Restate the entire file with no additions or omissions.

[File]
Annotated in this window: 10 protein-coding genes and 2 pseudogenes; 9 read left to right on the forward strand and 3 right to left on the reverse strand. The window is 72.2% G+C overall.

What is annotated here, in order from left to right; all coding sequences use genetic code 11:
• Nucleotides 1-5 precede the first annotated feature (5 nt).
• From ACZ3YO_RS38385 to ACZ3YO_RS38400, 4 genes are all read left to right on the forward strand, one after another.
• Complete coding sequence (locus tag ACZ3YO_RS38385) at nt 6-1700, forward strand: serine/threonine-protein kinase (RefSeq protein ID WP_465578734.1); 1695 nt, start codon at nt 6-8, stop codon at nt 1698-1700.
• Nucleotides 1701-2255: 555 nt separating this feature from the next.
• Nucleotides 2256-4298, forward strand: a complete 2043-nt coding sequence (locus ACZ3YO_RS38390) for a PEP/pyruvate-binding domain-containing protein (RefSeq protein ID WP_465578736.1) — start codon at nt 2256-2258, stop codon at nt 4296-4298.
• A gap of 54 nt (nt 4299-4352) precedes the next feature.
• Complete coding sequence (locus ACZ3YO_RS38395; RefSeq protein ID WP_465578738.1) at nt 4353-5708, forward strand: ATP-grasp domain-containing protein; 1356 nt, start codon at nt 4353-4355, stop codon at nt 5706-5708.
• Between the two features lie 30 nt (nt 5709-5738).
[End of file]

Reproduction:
Annotated in this window: 10 protein-coding genes and 2 pseudogenes; 9 read left to right on the forward strand and 3 right to left on the reverse strand. The window is 72.2% G+C overall.

What is annotated here, in order from left to right; all coding sequences use genetic code 11:
• Nucleotides 1-5 precede the first annotated feature (5 nt).
• From ACZ3YO_RS38385 to ACZ3YO_RS38400, 4 genes are all read left to right on the forward strand, one after another.
• Complete coding sequence (locus tag ACZ3YO_RS38385) at nt 6-1700, forward strand: serine/threonine-protein kinase (RefSeq protein ID WP_465578734.1); 1695 nt, start codon at nt 6-8, stop codon at nt 1698-1700.
• Nucleotides 1701-2255: 555 nt separating this feature from the next.
• Nucleotides 2256-4298, forward strand: a complete 2043-nt coding sequence (locus ACZ3YO_RS38390) for a PEP/pyruvate-binding domain-containing protein (RefSeq protein ID WP_465578736.1) — start codon at nt 2256-2258, stop codon at nt 4296-4298.
• A gap of 54 nt (nt 4299-4352) precedes the next feature.
• Complete coding sequence (locus ACZ3YO_RS38395; RefSeq protein ID WP_465578738.1) at nt 4353-5708, forward strand: ATP-grasp domain-containing protein; 1356 nt, start codon at nt 4353-4355, stop codon at nt 5706-5708.
• Between the two features lie 30 nt (nt 5709-5738).